Henry Greene should have been dismissed, not charged- sources
|Written by Denis Scott Chabrol|
|Sunday, 12 February 2012 17:17|
Jamaican and Guyanese investigators did not find sufficient evidence to prove a clear case of rape against Police Commissioner, Henry Greene but they had recommended that he be dismissed, according to well-placed sources.
At the heart of their position were several inconsistencies by the 34-year old woman who has accused him of rape. Among the inconsistencies, Demerara Waves Online News (www.demwaves.com) was told, was the duration of the sexual intercourse ranging from 45 minutes to four hours.
A hearing into court action brought by Greene to block police from charging him for rape is scheduled for February 20, 2012 before Chief Justice Ian Chang.
The source noted that the investigators recommended that Greene be removed from office because of indiscretions while being the Police Commissioner. The team frowned on the fact that he had sexual intercourse with someone who had gone to him for assistance. At the same time, the varied accounts by the woman did not provide the team with a clear-cut case to support her allegation of rape.
The constitution provides for the removal of a Police Commissioner if he or she is deemed unfit to remain in office. Greene has already reached retirement age.
The Guyana Association of Women Lawyers (GAWL) and the opposition Alliance For Change (AFC) have said that by Greene’s own admission he should no longer remain in office. The Guyana government has also expressed concern.
Greene, in seeking a High Court order to block police from charging him with rape, has already pointed out that his lawyers have not seen all the statements that investigators have obtained from the woman.
The Police Commissioner wants the High Court to quash the advice by the Director of Public Prosecutions (DPP) that he be charged and block Acting Police Commissioner, Leroy Brumell and Assistant Commissioner, Seelall Persaud from charging him.
Other sources say the allegation by the woman might have stemmed from Greene’s failed promise to assist the Victoria, East Coast Demerara-based woman to complete construction work on house where he had taken her after what he said was “consensual” sexual intercourse with her at a city hotel.
A team of senior Jamaican police officers had visited Guyana to work along with their local counterparts in conducting the investigation. Greene remains on special leave.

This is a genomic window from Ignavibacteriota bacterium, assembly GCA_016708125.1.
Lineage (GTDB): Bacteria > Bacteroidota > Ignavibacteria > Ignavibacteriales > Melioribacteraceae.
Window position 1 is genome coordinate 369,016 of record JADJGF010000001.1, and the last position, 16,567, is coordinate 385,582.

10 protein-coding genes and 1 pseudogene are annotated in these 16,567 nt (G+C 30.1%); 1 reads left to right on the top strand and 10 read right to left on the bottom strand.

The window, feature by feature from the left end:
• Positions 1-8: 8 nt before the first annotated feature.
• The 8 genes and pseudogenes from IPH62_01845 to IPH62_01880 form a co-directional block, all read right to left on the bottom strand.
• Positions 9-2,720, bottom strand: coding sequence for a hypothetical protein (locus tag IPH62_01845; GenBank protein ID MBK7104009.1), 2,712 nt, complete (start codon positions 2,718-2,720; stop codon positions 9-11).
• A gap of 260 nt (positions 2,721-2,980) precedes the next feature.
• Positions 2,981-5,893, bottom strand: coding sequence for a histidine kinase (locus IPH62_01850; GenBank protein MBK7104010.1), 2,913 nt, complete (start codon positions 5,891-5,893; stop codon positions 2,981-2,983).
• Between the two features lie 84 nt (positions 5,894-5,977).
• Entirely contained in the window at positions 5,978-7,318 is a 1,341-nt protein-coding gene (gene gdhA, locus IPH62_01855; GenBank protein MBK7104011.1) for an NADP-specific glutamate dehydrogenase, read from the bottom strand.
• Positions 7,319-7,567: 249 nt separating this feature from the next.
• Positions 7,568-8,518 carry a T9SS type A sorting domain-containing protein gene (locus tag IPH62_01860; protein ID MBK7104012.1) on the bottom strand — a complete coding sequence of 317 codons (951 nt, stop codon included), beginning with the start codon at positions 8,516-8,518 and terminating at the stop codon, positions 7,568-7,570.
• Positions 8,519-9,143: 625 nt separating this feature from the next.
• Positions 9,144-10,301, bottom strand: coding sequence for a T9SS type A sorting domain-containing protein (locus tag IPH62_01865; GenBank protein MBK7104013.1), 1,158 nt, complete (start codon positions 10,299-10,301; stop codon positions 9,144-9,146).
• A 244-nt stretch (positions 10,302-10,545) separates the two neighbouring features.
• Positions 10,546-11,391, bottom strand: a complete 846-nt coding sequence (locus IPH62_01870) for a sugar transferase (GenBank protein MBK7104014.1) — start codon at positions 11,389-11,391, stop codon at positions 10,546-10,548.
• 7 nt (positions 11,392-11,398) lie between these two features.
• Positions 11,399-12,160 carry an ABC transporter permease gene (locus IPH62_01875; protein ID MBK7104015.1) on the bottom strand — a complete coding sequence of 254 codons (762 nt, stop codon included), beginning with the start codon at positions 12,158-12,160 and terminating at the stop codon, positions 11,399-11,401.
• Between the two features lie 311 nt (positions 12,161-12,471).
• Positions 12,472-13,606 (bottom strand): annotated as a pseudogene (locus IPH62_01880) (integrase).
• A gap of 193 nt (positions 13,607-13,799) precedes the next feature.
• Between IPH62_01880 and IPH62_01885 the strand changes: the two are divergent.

The Police Commissioner, himself a Caribbean-trained lawyer, has stated in his Originating Notice of Motion that “When we arrived at her home she identified her mother who was on the verandah. She also showed me an unfinished building which she said was her own. After she identified her home he told me that she was sure I can use my influence to get back her phone to her.”
Greene wants the court to find that the DPP’s advice was “irrational, unreasonable, unfair, unlawful, unconstitutional, null and void and of no legal effect.”
“The applicant ought not to be prosecuted for the offence charged in as much as the evidential test that there is sufficient evidence to provide a “realistic prospect of conviction” was not met,” according to the Originating Notice of Motion.
Attacking the credibility of the complainant, he said she was the subject of a police investigation into extortion.
He has, however, conceded having sexual intercourse after she had told him that she wanted to meet him socially. They, according to the Police Commissioner, did so on November 22, 2011 at the Police Officers Mess and later agreed to go somewhere private.
Greene has denied having a gun in possession on that date, disputing the woman’s claims that he had a gun in his possession while at the hotel.
The Police Commissioner said the complainant had gone to him to ascertain progress in investigations into an allegation against her on November 15, 2011. She later returned on November 22 to follow up on her original inquiry and sought Greene’s intervention in gaining access to a cellular phone to acquire a number for friends in Trinidad.
Greene recalled telling her that doing so was impossible because the matter was still the subject of an investigation and that she would have to await the DPP’s decision.